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Business Transformation in Action

Joe McKendrick

Golden Rules of SOA Security: Stick to Standards

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Web services security standards have been proliferating in recent years, but SOA security is still a murky area. Among standards, the brightest light is WS-Security. However, the most recent Evans Data Web services survey finds that only seven percent of companies have fully embraced WS-Security.

A new article in AjaxWorld Magazine describes the factors that should be considered in SOA security, pointing out that current integration tools are built for ease of use, but are disconnected from the nitty-gritty of security. As a result, "it's easy to develop a security solution that is over-engineered, complex, poor-performing, and possibly even insecure."

AjaxWorld makes these recommendations:

Plan ahead: : Determine security requirements early in the process, not at the last minute. "From the beginning, you will need to determine what requirements may exist for authentication, authorization, integrity, non-repudiation, auditing, and confidentiality. Talk to your customers and end users and find out who will be levying security requirements."

Know your enterprise Infrastructure: "Never architect in a vacuum or assume anything about the existing enterprise security infrastructure. Security-wise, there will undoubtedly be systems such as LDAP directory servers, policy servers, and Public Key Infrastructure (PKI), with which you will have to integrate."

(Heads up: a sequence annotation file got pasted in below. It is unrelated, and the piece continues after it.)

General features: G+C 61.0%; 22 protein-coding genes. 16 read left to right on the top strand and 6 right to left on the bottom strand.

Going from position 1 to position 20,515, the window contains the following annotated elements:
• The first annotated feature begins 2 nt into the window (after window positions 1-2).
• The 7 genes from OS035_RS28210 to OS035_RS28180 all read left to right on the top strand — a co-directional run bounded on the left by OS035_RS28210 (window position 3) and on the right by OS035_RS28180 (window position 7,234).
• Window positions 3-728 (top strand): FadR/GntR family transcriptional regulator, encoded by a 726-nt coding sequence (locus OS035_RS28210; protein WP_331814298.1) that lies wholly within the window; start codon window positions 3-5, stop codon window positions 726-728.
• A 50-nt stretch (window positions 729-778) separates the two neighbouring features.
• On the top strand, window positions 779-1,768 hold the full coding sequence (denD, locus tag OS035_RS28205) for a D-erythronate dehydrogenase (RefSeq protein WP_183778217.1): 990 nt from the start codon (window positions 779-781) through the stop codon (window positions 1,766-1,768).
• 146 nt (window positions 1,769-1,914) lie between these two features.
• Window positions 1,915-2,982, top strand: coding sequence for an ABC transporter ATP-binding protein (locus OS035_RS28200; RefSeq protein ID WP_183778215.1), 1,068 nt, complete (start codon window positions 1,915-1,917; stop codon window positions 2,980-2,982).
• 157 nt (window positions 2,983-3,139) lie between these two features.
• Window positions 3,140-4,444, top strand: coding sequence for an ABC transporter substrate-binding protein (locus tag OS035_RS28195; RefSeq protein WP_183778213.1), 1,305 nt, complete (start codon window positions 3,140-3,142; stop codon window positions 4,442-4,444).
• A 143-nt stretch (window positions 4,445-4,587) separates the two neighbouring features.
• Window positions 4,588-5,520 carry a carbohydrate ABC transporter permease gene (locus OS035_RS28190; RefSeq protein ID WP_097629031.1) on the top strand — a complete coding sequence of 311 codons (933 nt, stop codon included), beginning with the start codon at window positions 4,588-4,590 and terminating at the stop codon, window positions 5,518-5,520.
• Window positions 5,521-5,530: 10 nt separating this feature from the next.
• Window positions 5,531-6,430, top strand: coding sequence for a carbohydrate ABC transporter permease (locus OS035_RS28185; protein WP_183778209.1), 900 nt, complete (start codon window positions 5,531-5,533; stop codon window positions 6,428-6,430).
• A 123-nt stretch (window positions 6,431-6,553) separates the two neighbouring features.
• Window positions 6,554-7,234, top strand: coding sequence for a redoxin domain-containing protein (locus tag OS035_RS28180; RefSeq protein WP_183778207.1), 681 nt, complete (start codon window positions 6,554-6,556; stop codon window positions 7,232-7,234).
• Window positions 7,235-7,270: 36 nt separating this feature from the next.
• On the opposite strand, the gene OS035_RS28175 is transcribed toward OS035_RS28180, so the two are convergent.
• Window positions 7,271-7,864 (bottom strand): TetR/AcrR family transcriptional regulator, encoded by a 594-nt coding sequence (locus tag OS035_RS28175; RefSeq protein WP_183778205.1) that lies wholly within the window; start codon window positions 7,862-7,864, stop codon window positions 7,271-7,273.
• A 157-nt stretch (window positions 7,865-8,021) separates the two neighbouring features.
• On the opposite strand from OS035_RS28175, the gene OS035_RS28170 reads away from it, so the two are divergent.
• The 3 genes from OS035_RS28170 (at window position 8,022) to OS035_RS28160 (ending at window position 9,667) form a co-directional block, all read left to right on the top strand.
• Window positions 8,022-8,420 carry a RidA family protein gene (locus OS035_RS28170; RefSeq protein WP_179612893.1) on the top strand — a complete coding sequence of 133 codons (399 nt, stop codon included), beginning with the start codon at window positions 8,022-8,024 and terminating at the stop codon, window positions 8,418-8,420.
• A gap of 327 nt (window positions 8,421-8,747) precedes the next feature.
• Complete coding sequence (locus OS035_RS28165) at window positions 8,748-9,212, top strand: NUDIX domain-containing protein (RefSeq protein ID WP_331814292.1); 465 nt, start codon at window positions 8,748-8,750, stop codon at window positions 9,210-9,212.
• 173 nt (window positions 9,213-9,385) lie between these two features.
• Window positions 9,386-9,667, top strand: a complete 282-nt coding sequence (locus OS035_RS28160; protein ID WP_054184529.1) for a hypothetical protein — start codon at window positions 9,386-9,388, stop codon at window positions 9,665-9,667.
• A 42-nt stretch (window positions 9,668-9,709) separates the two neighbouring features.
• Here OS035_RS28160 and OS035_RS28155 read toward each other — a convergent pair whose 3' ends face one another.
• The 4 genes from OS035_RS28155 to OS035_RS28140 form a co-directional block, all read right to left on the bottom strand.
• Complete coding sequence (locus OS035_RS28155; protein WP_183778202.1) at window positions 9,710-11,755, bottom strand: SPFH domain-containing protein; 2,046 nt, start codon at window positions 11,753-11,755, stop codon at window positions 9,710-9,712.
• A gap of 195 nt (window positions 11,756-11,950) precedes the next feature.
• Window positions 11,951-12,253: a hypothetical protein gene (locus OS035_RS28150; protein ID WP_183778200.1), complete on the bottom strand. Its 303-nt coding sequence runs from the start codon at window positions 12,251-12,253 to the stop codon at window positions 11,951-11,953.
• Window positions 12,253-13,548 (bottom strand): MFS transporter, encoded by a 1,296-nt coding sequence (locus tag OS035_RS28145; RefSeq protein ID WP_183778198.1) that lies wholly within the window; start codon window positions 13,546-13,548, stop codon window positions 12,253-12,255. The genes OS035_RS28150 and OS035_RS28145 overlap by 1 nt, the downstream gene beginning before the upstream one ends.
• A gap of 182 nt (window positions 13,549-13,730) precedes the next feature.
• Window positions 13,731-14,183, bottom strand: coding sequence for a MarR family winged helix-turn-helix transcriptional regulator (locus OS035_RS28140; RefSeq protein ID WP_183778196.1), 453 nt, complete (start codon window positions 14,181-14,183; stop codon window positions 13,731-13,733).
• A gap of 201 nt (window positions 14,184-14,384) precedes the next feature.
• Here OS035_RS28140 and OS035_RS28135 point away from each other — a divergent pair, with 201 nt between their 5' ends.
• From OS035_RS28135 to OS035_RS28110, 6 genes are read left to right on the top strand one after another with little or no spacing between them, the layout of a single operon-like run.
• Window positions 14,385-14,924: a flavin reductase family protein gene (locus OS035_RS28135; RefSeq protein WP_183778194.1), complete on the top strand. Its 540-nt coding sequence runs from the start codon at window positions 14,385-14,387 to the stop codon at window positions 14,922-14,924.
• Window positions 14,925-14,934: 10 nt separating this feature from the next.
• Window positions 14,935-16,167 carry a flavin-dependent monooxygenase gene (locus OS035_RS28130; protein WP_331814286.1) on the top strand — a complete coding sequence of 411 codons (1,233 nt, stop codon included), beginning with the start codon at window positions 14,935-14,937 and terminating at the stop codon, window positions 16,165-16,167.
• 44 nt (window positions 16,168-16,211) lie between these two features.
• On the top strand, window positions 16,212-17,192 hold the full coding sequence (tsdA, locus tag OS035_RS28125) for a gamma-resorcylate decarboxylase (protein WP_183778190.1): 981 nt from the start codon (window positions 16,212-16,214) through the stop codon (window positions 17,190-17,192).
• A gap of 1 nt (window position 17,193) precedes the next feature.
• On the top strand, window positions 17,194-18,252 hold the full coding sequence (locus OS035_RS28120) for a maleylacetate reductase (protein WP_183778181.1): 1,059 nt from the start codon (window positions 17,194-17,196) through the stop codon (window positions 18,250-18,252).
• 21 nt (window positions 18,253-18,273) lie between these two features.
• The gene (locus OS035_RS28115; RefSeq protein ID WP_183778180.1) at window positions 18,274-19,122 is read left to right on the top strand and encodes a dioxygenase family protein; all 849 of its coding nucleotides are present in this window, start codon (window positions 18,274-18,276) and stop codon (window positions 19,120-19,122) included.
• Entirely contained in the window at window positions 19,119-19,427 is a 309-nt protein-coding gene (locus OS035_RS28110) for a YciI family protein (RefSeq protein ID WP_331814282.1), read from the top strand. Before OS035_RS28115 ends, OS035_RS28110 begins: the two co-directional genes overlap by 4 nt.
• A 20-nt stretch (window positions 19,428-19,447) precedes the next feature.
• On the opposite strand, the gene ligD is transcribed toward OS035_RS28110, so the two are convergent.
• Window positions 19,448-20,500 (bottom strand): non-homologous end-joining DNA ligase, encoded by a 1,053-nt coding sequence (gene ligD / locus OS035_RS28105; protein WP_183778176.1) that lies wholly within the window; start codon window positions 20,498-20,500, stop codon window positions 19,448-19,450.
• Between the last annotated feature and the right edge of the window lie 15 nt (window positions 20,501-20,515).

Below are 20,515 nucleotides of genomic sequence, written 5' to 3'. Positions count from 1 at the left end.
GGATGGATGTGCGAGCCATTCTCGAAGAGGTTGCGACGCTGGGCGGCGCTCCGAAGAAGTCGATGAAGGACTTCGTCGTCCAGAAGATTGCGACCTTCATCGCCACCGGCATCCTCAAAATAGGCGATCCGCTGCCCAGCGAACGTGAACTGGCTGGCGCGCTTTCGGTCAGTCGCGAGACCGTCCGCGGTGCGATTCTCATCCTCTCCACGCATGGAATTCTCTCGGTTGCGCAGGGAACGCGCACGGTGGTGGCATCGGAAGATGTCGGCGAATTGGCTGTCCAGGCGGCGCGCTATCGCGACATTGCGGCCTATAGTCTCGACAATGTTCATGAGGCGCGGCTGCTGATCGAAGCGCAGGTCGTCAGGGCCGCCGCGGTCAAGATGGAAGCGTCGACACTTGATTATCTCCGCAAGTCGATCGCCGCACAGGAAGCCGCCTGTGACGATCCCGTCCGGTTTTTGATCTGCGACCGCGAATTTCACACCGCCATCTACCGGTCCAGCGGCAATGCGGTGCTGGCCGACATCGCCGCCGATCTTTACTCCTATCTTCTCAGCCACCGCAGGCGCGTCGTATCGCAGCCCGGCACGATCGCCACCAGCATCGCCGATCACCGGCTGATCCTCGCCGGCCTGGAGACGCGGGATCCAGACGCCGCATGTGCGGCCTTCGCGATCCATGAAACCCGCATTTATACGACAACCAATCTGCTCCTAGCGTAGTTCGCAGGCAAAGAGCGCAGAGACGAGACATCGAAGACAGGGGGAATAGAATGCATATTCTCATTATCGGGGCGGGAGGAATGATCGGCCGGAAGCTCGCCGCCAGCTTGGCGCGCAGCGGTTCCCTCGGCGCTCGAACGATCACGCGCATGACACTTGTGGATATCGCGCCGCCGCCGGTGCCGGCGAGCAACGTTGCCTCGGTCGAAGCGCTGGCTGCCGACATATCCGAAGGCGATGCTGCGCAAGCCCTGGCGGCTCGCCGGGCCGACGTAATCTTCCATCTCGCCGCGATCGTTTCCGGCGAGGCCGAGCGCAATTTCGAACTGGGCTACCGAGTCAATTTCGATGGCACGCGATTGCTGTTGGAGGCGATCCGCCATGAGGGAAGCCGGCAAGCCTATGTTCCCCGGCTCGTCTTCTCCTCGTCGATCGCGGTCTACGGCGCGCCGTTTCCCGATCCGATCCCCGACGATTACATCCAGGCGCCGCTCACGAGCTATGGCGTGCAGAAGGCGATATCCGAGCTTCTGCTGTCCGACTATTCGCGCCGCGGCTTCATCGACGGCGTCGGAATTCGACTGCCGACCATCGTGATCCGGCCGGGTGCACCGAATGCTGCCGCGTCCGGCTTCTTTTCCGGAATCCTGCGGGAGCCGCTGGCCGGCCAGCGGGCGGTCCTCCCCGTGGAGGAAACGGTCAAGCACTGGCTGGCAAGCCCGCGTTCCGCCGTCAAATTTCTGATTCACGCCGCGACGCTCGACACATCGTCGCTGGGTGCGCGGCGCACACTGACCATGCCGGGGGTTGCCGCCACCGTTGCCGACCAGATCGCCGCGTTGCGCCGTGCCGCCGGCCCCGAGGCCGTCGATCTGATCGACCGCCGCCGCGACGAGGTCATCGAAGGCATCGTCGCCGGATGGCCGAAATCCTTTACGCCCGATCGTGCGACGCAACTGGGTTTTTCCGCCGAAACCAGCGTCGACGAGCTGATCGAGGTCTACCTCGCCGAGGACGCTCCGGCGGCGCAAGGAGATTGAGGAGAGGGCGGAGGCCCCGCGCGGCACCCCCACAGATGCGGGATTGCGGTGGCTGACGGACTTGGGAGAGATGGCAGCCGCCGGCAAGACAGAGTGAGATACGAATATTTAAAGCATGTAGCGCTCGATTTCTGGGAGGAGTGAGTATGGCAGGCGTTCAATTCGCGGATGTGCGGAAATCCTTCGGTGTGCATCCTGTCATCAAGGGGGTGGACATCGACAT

Stick to standards: "Now that there are accepted standards - such as WS-Security and its associated token profiles used for identity propagation (WS-Security SAML Token Profile, WS-Security X.509 Token Profile, WS-Security Username Token Profile) - as well as emerging specifications in standards bodies (WS-SecureConversation, etc.), there should no longer be any reason to create a home-grown security messaging syntax."

Emphasize the flexibility of Web services: Web services will often "be called and used together in ways we may not always anticipate. ...focus on Web services transaction management, centralized auditing, and detailed, descriptive error handling."

1 Comment

That's funny - I wrote that article for SOA/Web Services Journal - but it doesn't mention the author on AjaxWorld. I guess since SYS-CON owns both of them, but still - I figured they would list the author!

In this blog (formerly known as "SOA in Action"), Joe McKendrick examines how BPM and related business and IT approaches can promote business transformation.

Joe McKendrick

Joe McKendrick is an author and independent analyst who tracks the impact of information technology on management and markets. View more

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